The two examples are illustrative of the kind of political struggles that arise around the design of public financial management institutions. How governments raise financial resources and how they make use of them are, after all, one main component of every public policy. Defining what should be taxed and how much, who can decide the issue of public sector bonds, and how public sector revenue are redistributed across government layers are just a few among many important issues that bear important repercussions on the production and distribution of wealth in society. Yet, more should be done in order to improve the quality of the policy discussion around public financial management choices in many countries.

The recent publication from Routledge, Public Sector Revenue: Principles, Policies and Management, aims to contribute improving the quality of the policy discussion about the revenue side of public finances. The book provides an overview of alternatives mechanisms and tools that government use to raise public money – from taxation to the commercialisation of public services, from the issue of government bonds to plain money printing. The book covers contemporary tendencies in public sector revenue across many countries, also taking into account the historical origins of the current systems of taxation and other forms of public sector revenue. Findings from recent research works are reviewed in order to offer to the readers insights into theoretical arguments and evidence about “what works” in the funding of public sector activity. The book, therefore, could help participate to debates on public sector revenue policies and management in a better informed way.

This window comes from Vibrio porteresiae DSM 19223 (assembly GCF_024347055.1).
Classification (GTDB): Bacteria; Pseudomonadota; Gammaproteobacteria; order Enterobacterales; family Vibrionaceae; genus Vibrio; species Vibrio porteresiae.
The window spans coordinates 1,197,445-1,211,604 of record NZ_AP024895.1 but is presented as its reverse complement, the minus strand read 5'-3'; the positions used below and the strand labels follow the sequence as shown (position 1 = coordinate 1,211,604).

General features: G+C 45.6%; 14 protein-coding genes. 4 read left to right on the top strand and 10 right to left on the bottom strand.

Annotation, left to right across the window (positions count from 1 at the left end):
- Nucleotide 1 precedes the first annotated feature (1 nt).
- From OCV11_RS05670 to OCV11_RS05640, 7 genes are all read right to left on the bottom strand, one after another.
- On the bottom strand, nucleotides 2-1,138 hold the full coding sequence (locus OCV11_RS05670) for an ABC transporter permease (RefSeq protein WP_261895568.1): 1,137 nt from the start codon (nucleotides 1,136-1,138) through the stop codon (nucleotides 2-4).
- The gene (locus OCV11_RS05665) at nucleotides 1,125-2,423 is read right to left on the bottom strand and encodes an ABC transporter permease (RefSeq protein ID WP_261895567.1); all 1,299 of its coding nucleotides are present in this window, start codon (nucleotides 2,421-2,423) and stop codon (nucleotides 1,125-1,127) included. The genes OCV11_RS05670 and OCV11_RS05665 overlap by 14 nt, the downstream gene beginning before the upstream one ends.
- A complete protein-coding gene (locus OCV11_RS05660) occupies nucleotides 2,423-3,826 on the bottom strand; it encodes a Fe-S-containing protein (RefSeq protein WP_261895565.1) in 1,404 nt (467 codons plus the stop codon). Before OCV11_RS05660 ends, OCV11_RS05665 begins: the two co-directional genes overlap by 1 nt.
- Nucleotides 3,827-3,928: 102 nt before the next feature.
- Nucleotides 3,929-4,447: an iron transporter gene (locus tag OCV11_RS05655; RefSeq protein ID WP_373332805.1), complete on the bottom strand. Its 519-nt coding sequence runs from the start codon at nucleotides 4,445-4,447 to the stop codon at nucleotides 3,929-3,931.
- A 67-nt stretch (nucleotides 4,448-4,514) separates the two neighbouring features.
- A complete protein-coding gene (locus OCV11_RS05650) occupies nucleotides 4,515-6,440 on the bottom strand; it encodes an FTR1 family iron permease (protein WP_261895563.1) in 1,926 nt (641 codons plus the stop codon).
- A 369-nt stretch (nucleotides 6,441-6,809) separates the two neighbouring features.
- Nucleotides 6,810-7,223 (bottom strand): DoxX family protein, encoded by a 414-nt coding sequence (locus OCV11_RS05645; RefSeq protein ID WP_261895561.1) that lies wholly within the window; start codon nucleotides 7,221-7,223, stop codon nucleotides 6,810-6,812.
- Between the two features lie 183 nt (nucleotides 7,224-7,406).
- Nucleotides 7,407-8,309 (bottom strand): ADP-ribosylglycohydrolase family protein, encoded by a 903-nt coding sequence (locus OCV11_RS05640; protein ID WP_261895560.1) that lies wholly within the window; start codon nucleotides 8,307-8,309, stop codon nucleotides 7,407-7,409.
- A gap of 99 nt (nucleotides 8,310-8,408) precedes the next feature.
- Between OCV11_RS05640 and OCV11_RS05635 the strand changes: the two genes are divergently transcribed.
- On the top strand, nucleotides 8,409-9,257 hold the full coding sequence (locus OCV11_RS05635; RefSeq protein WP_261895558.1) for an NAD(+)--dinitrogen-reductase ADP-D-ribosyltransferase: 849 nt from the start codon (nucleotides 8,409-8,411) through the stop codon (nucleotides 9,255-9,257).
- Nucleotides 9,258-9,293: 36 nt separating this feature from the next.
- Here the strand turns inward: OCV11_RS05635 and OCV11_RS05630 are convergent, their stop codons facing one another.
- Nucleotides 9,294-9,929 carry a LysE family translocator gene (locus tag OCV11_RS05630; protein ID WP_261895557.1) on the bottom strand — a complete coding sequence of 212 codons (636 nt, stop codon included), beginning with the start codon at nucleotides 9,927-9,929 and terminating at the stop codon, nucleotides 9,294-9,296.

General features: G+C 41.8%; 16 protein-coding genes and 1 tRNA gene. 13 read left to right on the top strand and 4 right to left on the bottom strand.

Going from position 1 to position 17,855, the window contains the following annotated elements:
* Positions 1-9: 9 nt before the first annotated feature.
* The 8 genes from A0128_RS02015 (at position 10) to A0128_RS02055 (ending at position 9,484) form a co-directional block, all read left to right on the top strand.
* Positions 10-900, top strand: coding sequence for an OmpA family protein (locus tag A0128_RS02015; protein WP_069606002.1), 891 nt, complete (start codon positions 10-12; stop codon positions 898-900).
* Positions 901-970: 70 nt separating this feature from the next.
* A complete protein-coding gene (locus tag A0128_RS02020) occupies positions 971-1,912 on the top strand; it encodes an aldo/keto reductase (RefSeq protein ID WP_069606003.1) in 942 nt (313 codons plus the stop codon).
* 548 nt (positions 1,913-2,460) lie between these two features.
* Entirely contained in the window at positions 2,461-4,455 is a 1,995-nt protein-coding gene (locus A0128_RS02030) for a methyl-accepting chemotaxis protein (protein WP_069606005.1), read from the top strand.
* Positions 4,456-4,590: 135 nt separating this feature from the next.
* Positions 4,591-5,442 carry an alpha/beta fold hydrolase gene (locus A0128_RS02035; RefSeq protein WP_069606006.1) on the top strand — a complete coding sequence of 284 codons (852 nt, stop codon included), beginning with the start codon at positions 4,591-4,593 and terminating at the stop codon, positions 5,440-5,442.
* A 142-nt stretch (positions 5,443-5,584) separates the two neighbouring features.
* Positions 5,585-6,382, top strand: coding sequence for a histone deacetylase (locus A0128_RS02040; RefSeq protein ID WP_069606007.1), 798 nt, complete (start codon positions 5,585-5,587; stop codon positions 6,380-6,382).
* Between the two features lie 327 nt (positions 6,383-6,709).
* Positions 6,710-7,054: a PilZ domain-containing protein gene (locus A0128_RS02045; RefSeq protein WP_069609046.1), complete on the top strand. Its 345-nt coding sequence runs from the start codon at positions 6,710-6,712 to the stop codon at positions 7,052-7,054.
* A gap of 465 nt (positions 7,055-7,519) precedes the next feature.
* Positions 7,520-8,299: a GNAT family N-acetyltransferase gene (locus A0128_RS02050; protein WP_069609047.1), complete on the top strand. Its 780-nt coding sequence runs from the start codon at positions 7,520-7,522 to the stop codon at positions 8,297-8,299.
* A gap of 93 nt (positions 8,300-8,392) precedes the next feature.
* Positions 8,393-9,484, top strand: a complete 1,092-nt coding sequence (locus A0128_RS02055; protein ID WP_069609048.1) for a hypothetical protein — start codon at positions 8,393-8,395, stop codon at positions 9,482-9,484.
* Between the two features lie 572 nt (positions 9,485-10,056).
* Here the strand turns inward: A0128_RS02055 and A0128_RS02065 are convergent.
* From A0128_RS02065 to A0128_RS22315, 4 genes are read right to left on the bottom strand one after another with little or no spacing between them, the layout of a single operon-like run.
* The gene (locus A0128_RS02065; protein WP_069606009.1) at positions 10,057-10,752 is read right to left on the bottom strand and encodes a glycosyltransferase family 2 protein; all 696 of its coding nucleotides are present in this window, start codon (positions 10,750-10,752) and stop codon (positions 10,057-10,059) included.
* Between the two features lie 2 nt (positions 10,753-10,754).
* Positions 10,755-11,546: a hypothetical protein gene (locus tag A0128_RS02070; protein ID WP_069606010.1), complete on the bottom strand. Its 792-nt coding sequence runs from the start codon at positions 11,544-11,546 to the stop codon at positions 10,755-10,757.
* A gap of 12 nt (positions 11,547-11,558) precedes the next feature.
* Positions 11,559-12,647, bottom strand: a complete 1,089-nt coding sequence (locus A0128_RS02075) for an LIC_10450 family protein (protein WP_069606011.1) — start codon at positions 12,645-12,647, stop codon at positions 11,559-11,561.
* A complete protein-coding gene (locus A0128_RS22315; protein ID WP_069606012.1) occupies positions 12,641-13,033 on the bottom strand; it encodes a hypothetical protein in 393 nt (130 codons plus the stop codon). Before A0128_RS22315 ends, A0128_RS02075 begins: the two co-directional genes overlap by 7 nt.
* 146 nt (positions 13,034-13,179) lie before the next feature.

Among the topics covered in the book, the issue of the fiscal relationships across levels of government is especially relevant to the examples of Catalonia and the EU. In multi-level governance systems, fiscal powers can be allocated in many different forms that are broadly located along a continuum. At one polar case, a country government retains all public revenue and spending functions. At another polar case, public revenue and spending functions are extremely dispersed across government layers. In between these cases, governments at different levels share public revenue and spending functions in various ways. For example, common sources of revenue may be apportioned across various government levels or particular levels of government may have exclusive powers to levy specific taxes.